In the CVAG studio, I started by getting chorister #2 ready for applying the modelling clay. I’m using the Premier clay now, and will move on to La Doll when that runs out.
Today’s music provided by Anna von Hausswolff.
The Chorus (why?) lots of words below that are mostly “notes to self”. Just skip the words and look at the pictures if you prefer.
Because I’m working on the chorus members, its probably timely that I provide some information about why I’m including a chorus as part of this piece.
Some background, first. The piece comprises what I refer to as the twelve major aspects, and an as yet undetermined number of minor aspects, all of which are representative of events, states of mind, or states of emotion drawn from my life.
Five of the major aspects are currently on the stage, and one of the major aspects, the Two-Headed Heron, is above the stage to the left, looking down on the players on the stage.
The minor aspects at this point are on tables to the left of the stage. I’m not sure of their full extent upon completion, but I have a vague notion that there will be twelve of them, although I won’t worry if I only develop seven, or 15. The exact number doesn’t matter; what matters is that I continue to build until I get that feeling that tells me to stop.
While I was working on the piece a few weeks ago, I thought that because I am combining some aspects of Greek mythology with a reification of my personal mythology, it might be interesting to include a Greek chorus. The problem, I thought, will be to convey to the person looking at the installation, what it all means, and how it fits together, but also without providing too much interpretation.
So I thought the chorus could provide some information, or at the very least, some guidance. According to Wikipedia, a Greek chorus is as follows: “A Greek chorus, or simply chorus (Greek: χορός, translit. chorós), in the context of ancient Greek tragedy, comedy, satyr plays, and modern works inspired by them, is a homogeneous, non-individualised group of performers, who comment with a collective voice on the dramatic action.”
So, the chorus pieces I am making MAY be somewhat homogeneous in terms of their basic structure, but various in terms of posture and gesture. Their voice can be collective, although I’m not sure of that yet, either. But the chorus will comment on the “dramatic action” as seen in the Major Aspects on the stage, the Major Aspects in the actual Procession, and the Minor Aspects that will accompany the main stage and the Procession. Maybe. Although yesterday Linda pointed out that many players that form part of a procession have no voice. Think of a graduation procession, for example, where many players show up in their regalia (which itself is a form of voice, so the regalia needs to be able to be interpreted), but only a small few have a voice in the ceremony itself.
And this begs the question: how will the voices of the chorus be heard? The answer to this question daunts me. Do I have to write a script to accompany this piece? In Greek plays, the chorus often comprised 15 to 50 members (and I’m limiting my chorus to five at this point), moved from the right of the stage to the left of the stage as they sang the “strophe”, from left to right as they sang the “antistrophe”, and stood in the middle front as they sang the “epode”, the final explanation of the play, intending in each of the three strophe, antistrophe, and epode, to illuminate to the audience what was happening in the play and suggesting how to interpret the play, and how to react.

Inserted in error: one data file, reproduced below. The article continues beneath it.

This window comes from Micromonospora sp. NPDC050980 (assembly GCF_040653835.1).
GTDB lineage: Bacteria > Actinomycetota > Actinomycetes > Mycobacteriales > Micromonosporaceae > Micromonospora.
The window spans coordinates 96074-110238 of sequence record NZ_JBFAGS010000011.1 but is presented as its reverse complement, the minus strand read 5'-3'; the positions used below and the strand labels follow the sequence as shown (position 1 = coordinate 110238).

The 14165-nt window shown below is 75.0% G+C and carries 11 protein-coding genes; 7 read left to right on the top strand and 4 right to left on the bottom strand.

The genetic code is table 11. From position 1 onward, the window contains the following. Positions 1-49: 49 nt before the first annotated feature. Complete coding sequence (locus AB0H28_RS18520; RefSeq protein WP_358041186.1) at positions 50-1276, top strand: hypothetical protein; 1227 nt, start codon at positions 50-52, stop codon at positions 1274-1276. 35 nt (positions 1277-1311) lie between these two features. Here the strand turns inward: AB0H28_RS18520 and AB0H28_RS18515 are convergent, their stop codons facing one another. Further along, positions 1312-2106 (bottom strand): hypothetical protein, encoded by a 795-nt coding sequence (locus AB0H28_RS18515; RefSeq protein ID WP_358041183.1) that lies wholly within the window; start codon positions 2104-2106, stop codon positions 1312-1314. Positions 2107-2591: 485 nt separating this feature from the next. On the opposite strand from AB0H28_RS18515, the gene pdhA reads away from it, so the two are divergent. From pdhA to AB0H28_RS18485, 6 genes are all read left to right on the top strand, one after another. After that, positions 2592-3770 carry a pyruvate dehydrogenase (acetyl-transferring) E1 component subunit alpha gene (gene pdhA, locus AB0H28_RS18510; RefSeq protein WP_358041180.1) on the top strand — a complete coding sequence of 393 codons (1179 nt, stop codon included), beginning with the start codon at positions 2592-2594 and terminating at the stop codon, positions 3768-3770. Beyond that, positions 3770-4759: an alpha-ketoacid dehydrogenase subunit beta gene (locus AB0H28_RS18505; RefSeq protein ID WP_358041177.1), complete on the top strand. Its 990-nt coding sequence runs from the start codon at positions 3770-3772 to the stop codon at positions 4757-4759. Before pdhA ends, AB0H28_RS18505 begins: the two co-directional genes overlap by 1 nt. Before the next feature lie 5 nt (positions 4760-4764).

I don’t think a 21st century audience is interested in being told what they are looking at, and how to react to it, so if I write a script for the chorus, that script needs to provide minimum explanations/interpretations.
And the chorus cannot be homogeneous.
At this point, I am not clear myself how the elements of my personal mythology tie together, what all the parts of the piece “mean” to me, why I am even doing this. So it is too early to write the script for the chorus. But as I make each chorus member, and when I return to working on the Major Aspects next week, I will “think” about each piece and the meaning of each piece.
I’ll try to write those meanings here…in an attempt to learn, as I am doing, what it is exactly I AM doing.
This afternoon’s music is from Kit Downes, ‘Dreamlife of Debris’.
Here is a taster from YouTube.
And more afternoon music from Olafur Arnalds.
I finished repairing Anger, Frustration, Restlessness. I had problems with the mid-section and the arms, and it’s still fragile, but this figure is one of my favourite Minor Aspects. I still need to remove or cover huge gobs of glue, but I think this is largely finished.
As for the Chorus, I’ve decided on postures for each figure, and it looks to me like a rock band rather than a homogeneous group who sing as one, one message. That’s what I wanted. two of the figures are attached to one board; I realized afterwards that that will make it awkward to add the clay and to move the figures into different configurations. I may cut it in two.